Guarding the wrong people?
As I mentioned in a previous post, this past weekend I attended my first AA Convention with Al-Anon participation.
I could call it a joint convention… but it wasn’t. That much was very clear. It was an Alcoholics Anonymous convention. Al-Anon and Alateen were there by invite.
(That’s rather important to this post. You’ll see why shortly).
The theme of the convention was Anonymity. And so, as I read the Al-Anon traditions, I took special note of Al-Anon’s Tradition 11, which discusses that topic.
As I did, I noticed something in them that I hadn’t spotted before.
This Al-Anon’s Tradition 11:
Our public relations policy is based on attraction rather than promotion; we need always maintain personal anonymity at the level of press, radio, films, and TV. We need guard with special care the anonymity of all AA members.“
Why is Al-Anon’s Tradition 11 so unusual?
Well, almost every other 12-Step fellowship, barring the other Anons (Nar-Anon, for instance) focuses on guarding the anonymity of its own members.
But not Al-Anon. Al-Anon’s Tradition 11 focuses on protecting the alcoholic.
There is a certain logic to this I suppose. A large number of Al-Anon members are in relationships or families with alcoholics. That’s why they need the programme the way they do. So by protecting the anonymity of AA members, logic would suggest the protect their own anonymity too by association.
The problem is, that what’s-mine-is-yours attitude is also symptomatic of the codependency that Al-Anon members are trying to heal from in the first place.
The problem with alcoholics and codependents.
In simple terms, alcoholics focus on themselves too much. To the point where it destroys their relationships.
On the other hand, codependent Al-Anons focus on the alcoholic too much. To the point where they lose themselves. Which if they aren’t careful, also destroys their relationships.
(That’s why you’ll often find the partner of an alcoholic saying “I thought it would be fine if they just got sober. But then they went to AA and it wasn’t fine. I was still angry!”)
So AAs and Al-Anons have the opposite problem. But often with the same outcome in their personal relationships.
Even the Fellowships themselves are at it!
Yet if you take a step back, you realise that even at the organisational level, these two fellowships play out the very same relationship pattern found between alcoholics and a codependents at the personal level.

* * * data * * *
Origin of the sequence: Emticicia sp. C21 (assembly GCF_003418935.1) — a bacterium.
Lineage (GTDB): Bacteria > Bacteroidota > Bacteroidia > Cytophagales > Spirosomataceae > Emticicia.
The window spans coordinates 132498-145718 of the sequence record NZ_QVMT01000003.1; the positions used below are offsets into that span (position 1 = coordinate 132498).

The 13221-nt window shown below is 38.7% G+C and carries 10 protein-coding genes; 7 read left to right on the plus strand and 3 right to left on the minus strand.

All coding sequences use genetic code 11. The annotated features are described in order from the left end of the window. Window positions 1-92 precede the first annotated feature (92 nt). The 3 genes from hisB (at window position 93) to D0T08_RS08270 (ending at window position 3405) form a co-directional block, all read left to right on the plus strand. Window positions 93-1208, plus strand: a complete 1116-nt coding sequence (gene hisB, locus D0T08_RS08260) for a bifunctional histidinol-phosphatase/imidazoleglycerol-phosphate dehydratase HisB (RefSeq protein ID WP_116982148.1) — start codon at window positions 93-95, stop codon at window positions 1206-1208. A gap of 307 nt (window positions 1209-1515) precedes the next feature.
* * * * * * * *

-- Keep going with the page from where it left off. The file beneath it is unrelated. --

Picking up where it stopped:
The AAs look after on their own needs. They acknowledge the Al-Anons but make it clear where their focus is.
The Al-Anons tag along with the AAs to a convention that isn’t their own. They talk about the AAs between themselves. And they recite a tradition that’s all about protecting the AAs.
Even in recovery, they’re still focused hugely on the alcoholic – arguably more than is really healthy.
Keep the focus on Al-Anon.
Now I love Al-Anon. It’s a gentle, supportive programme. And I really have met some wonderful people through it. It’s certainly helped me to get back on my feet.
But to recover from codependency, you really do need to take the focus off other people’s needs, and focus on your own.
(Heck, even Al-Anon itself encourages attendees to keep the focus off other treatment centres, books, authors counsellors or 12-Step groups and to keep the focus on Al-Anon).
That means focusing on your own values; your own health; your own hobbies; your own feelings.
And, by that logic, surely your own anonymity too.
Because doesn’t any other approach just undermine the whole thing?
Is it time something changed?
Personally, I’d like to see Al-Anon review and modernise some of its traditions and practices. And, like AA and all other 12-step fellowships, I definitely think it could do with taking a look at how it approaches social media.
Will it? Probably not. (Almost certainly seems that way).
But if so, I’ll still keep going back. I can always take what I like and leave the rest.
At the end of the day, it still works if you work it.
(So work it; you’re worth it! Ahem).
What do you think?
Should Al-Anon and other similar fellowships review and revise their traditions and practices?
Has 12-Step recovery become outmoded?
Do you think the Al-Anon programme puts too much focus on the alcoholic?
Would a standalone Al-Anon convention work without AA participation?
And would you like to see Al-Anon’s Tradition 11 altered to make it more independent of AA?
Or do you disagree with me entirely?
Either way, please do let me know your thoughts (anonymously, of course!) in the comments below.
All the best,